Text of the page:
SEATTLE — As cases of coronavirus surge across the country, health workers say the biggest “goblin” on Halloween will be the threat of the coronavirus.
In the process, parents are faced with the prospect of another ruined occasion for their kids.
“It’s just a disappointment that they don’t get to go out and be normal kids and go door to door because they have to worry about all these safety things,” said Leandra Mendy, a parent living in Arlington. “I want them to feel normal! I mean, 2020 isn’t all bad,” she added.
To get around that, Mendy is doing exactly what health workers recommend.
This year, she’ll be masked up, gloved up and giving out candy in her front yard to allow for plenty of ventilation.
She said she will also provide hand sanitizer to anyone who arrives at her home.
“Even if teenagers want to come on out, have at it,” Mendy said. “They didn’t get a graduation. They’re getting a lot of stuff taken away from them too.”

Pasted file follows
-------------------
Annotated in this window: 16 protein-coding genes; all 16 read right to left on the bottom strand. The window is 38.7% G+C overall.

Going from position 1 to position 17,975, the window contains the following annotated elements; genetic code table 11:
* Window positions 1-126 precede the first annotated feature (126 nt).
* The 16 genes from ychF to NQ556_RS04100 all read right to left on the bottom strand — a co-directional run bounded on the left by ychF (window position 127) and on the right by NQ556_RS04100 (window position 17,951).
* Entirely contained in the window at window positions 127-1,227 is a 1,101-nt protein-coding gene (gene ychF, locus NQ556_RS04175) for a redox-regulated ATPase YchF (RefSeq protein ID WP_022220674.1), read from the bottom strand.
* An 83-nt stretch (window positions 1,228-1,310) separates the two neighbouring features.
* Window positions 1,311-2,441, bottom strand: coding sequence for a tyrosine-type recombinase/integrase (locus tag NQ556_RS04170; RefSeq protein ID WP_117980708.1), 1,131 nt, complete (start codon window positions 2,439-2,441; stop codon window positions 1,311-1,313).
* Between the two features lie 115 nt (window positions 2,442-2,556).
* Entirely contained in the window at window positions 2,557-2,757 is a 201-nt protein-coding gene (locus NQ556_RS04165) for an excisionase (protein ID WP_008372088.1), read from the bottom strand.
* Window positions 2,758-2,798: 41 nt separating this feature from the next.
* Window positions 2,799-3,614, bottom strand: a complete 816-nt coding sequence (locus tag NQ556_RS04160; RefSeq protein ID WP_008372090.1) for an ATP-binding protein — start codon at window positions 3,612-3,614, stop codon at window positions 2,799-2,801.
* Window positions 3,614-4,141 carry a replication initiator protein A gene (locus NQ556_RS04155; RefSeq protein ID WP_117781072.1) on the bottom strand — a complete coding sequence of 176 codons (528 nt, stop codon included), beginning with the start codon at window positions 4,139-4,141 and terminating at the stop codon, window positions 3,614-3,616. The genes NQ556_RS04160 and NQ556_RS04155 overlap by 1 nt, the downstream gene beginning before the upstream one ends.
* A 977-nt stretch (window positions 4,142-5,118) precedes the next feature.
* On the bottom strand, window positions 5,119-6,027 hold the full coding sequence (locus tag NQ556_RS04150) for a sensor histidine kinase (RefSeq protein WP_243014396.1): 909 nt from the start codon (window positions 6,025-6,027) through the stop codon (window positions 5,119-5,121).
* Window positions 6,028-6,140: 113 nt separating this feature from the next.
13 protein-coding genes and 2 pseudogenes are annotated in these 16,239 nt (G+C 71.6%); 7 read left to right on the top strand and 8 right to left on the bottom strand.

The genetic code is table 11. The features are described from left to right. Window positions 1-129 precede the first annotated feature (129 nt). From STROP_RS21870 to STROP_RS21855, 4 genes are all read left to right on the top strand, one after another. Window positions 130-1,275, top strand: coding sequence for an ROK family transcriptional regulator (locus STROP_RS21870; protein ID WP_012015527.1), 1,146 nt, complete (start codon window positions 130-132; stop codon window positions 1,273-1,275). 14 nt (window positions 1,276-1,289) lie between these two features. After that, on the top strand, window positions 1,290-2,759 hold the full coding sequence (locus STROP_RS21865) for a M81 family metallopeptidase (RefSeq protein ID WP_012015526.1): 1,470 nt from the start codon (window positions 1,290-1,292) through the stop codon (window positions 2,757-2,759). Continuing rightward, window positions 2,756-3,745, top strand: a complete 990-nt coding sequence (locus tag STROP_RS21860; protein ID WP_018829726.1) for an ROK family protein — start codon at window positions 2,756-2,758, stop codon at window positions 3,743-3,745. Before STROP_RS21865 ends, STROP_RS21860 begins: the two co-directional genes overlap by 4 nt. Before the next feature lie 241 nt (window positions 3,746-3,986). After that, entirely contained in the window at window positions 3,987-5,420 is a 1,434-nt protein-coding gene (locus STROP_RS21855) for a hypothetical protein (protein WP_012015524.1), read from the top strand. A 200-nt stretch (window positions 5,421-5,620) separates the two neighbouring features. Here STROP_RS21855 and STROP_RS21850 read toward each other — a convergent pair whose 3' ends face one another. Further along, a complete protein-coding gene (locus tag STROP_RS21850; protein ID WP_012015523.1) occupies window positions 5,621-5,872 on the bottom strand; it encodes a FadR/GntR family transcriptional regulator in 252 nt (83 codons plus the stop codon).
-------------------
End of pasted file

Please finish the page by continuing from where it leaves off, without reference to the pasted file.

As COVID-19 spikes across the country, health workers said the effects of Halloween could be beyond terrifying.
They’re worried super-spreader gatherings will cause cases to skyrocket even more.
“This is the short game,” said Dr. Steve Pergam, an infectious disease specialist at Fred Hutchinson Cancer Research Center. “We have to focus on the short game now. We have to do the right things now for the long term.”
And that leads back to Mendy.
While she’s doing her part, she said the scariest aspect of this Halloween is the chance that others won’t follow common sense.
“It shouldn’t be bad trick-or-treating when you can just follow some guidelines and be safe,” she said.
Cox Media Group